Storage in a Virtualized Environment

Renny Shen (Profile)
Wednesday, July 7th 2010


Business in the 21st century is becoming increasingly data-centric. Companies are both creating and consuming growing amounts of data to build more complex products and services, operate rapidly globalizing organizations, and make informed business decisions. The result has been a proliferation of applications and data  that threatens to overwhelm IT organizations. For many, IT budgets and staffing have simply not kept pace.
Server virtualization has emerged as a key technology that allows IT to do more with less – deploy less hardware and increase IT flexibility in provisioning new servers and clients. But server virtualization is also driving changes in how organizations manage their storage, not only increasing the demand for storage capacity but pushing organizations to a virtualized networked storage infrastructure as well. With server virtualization being just the first step in the data center evolution to the cloud, how will storage requirements continue to evolve?

How Server Virtualization Impacts Storage

As with any highly disruptive technology, the cloud will inevitably impact IT infrastructure and processes in ways that cannot currently be foreseen. However, the adoption of server virtualization provides some useful clues. While it is true that server virtualization can lower the costs of the server infrastructure, it can have the opposite effect on the storage infrastructure. Virtual servers often consume more storage capacity than physical ones, and can create additional demand on networked storage.

VM (virtual machine) sprawl is by now a widely observed and well understood side effect of server virtualization. Virtual servers are far easier to provision and deploy than physical ones and the perceived cost is significantly lower when only considering the server hardware that is required. For that reason, enterprises often over-provision the number of virtual servers in their environment and, as a result, have many that are not in active use. However, idle virtual servers still consume the same amount of storage capacity. Furthermore, organizations typically provision capacity for virtual servers from high-performance and high-cost storage resources, which makes VM sprawl both costly and inefficient.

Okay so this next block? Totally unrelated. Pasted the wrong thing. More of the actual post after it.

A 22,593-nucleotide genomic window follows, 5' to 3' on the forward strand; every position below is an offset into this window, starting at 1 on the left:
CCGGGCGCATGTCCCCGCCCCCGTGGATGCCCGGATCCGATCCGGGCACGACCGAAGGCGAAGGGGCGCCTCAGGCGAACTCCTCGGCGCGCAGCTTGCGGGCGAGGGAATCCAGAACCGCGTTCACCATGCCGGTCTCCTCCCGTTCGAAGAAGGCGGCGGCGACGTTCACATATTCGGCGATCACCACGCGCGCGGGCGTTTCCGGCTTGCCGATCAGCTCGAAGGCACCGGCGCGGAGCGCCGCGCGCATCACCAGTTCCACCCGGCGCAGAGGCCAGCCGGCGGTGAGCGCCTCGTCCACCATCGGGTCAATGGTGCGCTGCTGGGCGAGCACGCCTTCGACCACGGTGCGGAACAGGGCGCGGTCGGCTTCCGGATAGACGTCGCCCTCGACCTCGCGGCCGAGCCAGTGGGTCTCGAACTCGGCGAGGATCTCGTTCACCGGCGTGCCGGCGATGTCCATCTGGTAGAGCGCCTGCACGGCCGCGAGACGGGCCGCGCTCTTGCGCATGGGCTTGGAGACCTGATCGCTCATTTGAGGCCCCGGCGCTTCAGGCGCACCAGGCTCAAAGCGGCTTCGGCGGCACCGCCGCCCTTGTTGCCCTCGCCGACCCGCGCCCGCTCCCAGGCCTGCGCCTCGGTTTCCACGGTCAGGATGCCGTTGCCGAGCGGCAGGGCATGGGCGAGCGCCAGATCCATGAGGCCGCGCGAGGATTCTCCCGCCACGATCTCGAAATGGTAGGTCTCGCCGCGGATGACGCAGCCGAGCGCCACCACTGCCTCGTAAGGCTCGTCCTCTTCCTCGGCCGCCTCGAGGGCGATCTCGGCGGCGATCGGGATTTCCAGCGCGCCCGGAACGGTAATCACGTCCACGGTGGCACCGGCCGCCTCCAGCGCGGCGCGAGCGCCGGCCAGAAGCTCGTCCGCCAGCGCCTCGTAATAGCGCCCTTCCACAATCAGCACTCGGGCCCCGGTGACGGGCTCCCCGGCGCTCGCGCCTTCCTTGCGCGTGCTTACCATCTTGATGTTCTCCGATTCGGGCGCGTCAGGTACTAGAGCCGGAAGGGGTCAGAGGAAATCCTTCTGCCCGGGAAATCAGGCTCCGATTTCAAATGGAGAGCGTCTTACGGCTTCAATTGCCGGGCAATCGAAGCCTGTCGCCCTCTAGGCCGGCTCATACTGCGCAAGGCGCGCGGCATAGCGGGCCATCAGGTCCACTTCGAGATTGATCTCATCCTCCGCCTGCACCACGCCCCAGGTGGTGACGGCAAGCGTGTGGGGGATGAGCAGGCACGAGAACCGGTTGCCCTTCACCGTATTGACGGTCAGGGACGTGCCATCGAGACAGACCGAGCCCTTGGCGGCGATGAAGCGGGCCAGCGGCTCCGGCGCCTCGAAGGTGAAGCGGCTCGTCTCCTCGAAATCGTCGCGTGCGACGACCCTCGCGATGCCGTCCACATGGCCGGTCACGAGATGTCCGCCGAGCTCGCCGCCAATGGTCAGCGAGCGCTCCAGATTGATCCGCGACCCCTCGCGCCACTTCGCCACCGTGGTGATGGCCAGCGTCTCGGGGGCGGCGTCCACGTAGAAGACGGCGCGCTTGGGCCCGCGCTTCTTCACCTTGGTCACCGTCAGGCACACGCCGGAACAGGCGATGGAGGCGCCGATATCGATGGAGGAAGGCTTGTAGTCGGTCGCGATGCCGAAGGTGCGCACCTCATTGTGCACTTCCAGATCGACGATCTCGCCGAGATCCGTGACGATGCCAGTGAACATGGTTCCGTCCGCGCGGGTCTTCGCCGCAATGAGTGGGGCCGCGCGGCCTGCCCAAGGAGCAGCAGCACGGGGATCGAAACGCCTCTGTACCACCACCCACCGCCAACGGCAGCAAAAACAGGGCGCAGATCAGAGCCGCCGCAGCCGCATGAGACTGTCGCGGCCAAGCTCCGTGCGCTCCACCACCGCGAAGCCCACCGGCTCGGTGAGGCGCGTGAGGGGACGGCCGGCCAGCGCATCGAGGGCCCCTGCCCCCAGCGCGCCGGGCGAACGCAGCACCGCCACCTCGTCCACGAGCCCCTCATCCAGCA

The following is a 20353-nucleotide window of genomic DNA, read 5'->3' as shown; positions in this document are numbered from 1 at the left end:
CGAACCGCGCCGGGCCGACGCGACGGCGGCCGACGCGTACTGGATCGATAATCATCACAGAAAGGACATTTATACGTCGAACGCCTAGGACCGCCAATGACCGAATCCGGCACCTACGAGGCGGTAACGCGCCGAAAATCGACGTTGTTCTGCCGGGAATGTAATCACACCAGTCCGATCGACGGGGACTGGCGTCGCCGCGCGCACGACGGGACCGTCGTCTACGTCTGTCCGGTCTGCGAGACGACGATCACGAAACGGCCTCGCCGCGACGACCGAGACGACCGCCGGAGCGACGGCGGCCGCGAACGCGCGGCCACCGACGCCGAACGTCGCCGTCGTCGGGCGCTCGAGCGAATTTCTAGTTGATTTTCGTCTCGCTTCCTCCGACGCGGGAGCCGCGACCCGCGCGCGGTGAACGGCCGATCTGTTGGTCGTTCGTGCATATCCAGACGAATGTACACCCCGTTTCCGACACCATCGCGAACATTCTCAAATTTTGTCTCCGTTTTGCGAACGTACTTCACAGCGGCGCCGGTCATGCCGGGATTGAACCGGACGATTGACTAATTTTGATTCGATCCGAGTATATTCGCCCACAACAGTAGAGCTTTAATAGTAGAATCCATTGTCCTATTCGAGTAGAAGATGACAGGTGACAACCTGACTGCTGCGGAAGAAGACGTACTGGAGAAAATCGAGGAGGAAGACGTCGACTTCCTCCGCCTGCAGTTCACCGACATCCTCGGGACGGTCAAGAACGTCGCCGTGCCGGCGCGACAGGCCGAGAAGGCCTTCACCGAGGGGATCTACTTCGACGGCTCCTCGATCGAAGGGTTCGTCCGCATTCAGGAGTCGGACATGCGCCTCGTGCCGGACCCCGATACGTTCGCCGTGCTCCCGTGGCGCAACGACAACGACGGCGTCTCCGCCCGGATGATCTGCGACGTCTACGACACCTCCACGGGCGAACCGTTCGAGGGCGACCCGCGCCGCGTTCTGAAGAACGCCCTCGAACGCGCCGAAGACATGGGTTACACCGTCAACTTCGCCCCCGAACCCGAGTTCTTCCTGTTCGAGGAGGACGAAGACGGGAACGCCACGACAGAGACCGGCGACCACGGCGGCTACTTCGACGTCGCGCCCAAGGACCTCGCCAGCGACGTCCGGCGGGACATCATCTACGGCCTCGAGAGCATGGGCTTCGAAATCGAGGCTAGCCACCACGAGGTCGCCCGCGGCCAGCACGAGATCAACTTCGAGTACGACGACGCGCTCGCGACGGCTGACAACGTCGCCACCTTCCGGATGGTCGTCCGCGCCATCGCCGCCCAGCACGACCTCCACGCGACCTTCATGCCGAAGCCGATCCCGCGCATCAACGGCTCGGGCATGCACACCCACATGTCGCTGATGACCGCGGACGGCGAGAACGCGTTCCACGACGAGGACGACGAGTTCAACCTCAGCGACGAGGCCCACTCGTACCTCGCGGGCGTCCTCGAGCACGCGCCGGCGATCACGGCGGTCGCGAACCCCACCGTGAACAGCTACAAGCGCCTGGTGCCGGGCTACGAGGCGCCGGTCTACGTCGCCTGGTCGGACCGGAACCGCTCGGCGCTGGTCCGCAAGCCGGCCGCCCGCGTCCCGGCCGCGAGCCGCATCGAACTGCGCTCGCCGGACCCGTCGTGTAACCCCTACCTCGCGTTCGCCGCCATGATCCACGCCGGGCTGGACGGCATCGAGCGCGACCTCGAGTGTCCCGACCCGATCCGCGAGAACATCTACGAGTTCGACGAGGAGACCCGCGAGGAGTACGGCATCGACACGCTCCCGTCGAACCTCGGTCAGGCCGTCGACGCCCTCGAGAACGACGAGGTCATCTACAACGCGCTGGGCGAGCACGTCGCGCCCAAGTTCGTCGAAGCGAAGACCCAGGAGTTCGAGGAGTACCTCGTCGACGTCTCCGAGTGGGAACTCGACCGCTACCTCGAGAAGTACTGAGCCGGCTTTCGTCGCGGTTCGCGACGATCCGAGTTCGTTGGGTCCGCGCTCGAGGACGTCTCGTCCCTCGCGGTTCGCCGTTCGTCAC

Server virtualization is accelerating the shift to networked storage. Not only are VM images typically stored on networked storage (FC, iSCSI or NFS),  but as more application servers are virtualized, application data will also be increasingly stored on the network. Server virtualization offers the flexibility to dynamically increase or decrease the number of virtual servers running an application to respond to changing demand. Because of this, data created and accessed by virtual application instances must be located on centralized networked storage accessible by any virtual server.

Desktop virtualization has a similar impact, shifting storage consumption from the desktop to networked storage. To maximize the benefits of centralized management, organizations create standardized images for desktops that are then provisioned to users. This creates an incentive to distil the desktop image to the bare minimum and push any custom content such as user data off of the desktop and into the network. Storing user data in network home directories also gives users the ability to access it from anywhere and at any time. However, networked storage is typically much more expensive than desktop storage as it understandably must meet higher requirements for performance and availability.

Storage Virtualization Can Help